Yes, the FED does impact certain things but real business activity depends on a lot of other things. If you are a Bavarian “Mittleständler”, you do not build a new production hall because Ben Bernanke is saying this or that. You expand if you expect more orders from China, Brazil, Australia etc.

And this is in my opinion the big gorilla dancing in front of our noses: The slow down of the BRIC (and associated) economies. Despite any faked official numbers it is clear, that the high time of BRIC/EM growth is over. I watch closely many companies which are active in China and all of them are reporting problems. Interestingly, very few people seem concerned about this. One can now read many articles which talk about “soft landing” in China or “decoupling” of the US. Yes, both of those things could happen, but my experience tells me whenever you here “soft landing” and “decoupling” you should actually prepare for the worst case.

So what does that mean for the portfolio and investment strategy ?

For me, it doesn’t mean to get out of the stock market right now. Market timing is an art I do not understand. Nevertheless I will follow (further) some general guidelines:

– be extra careful with companies with EM market exposure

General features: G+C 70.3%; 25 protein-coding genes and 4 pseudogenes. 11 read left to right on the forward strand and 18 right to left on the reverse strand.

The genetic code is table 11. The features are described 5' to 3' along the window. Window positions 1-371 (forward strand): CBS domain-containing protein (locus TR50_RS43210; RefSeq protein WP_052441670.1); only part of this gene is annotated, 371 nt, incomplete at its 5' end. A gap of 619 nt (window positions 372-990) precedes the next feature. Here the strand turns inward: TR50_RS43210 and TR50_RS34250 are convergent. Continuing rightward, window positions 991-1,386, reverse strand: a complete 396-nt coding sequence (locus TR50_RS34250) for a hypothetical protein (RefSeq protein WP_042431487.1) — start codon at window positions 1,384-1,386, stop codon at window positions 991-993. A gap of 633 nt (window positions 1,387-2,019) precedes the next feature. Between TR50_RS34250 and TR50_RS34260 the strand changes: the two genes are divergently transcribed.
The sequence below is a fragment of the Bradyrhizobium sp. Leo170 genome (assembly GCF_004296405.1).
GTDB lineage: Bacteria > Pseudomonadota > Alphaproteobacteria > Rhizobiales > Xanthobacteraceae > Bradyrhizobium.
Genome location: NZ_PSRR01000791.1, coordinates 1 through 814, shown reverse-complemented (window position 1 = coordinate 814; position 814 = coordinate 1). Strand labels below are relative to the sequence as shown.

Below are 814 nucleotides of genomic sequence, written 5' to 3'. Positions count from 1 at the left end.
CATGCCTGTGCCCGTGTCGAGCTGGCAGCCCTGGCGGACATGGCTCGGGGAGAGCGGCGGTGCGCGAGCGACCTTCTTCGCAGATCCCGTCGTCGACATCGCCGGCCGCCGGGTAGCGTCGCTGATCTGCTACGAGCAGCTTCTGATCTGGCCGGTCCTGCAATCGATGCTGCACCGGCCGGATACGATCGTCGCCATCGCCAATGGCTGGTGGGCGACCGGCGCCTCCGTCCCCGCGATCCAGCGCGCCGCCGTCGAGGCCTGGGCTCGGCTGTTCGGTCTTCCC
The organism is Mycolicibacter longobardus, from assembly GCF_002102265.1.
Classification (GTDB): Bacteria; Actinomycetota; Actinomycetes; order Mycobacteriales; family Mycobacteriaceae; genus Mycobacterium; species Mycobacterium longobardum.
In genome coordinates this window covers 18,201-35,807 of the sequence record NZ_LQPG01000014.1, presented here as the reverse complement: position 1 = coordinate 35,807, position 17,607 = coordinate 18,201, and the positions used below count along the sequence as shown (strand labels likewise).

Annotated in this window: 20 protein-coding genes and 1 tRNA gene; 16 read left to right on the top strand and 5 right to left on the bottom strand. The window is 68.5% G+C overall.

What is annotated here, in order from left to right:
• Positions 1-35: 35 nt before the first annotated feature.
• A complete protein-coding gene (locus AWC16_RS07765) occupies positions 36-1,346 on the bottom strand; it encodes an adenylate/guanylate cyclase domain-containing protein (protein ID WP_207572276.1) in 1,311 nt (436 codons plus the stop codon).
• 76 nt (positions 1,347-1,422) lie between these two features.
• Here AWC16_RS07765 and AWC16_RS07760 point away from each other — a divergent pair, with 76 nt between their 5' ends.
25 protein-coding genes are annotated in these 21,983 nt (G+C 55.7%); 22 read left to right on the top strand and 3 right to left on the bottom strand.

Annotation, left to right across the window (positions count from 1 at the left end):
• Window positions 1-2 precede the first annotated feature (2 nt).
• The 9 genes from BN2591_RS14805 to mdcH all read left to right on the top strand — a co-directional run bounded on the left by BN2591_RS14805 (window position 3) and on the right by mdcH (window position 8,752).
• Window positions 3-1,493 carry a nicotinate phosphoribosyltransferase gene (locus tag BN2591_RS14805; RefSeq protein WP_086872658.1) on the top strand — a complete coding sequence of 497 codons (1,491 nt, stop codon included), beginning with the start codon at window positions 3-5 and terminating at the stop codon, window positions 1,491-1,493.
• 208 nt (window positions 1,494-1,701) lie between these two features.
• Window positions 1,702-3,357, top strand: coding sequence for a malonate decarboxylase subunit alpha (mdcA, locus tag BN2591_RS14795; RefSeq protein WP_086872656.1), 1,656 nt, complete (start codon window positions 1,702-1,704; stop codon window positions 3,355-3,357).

– rather err on the conservative side when analyzing companies. Take less risk, not more.
– focus more on special situations
– do not rely on stock momentum for existing position. Sell when too expensive
be patient, don’t invest just because cash is piling up
– expect and prepare for significant underperformance in the next few months
– Don’t count the passes, but focus on the Gorilla …..


  • Martin Wiesmann

    I am surprised that Drägerwerk Genüsse is still your largest position. At their current price, do you still think it is such a good bargain?

  • Thanks for the post, nice piece, best I’ve read in the last 2 days, after being ~2weeks offline during vacation and now scanning through tons of information, news articles, financial reports to get up to date.

    I agree on your view of the Gorilla (BRIC story coming to an end, especially China being in big trouble) and think the coming decade might be the one of Europe (especially those countries now in distress or deep recession). I doubt it will be Japan or the US, as many other investors tell, their economic policy is not sustainable in my opinion.

    So probably, investing now in value stocks from France, Italy, South East Europe is a good option going forward. Only thing I’m unsure is the judgement and best strategy on German export champions / stocks and especially mid and small caps. They have done good in the past and the question is will their high competitiveness survive in the future.

    Do I understand you right – you are negative on Germany, because BRIC was part of the reason, why revenues and profits of many companies soared in the last decade? And if BRIC goes into recession, the profits will go south and we may expect a crash or correction, when markets realize what is going on with the Gorilla?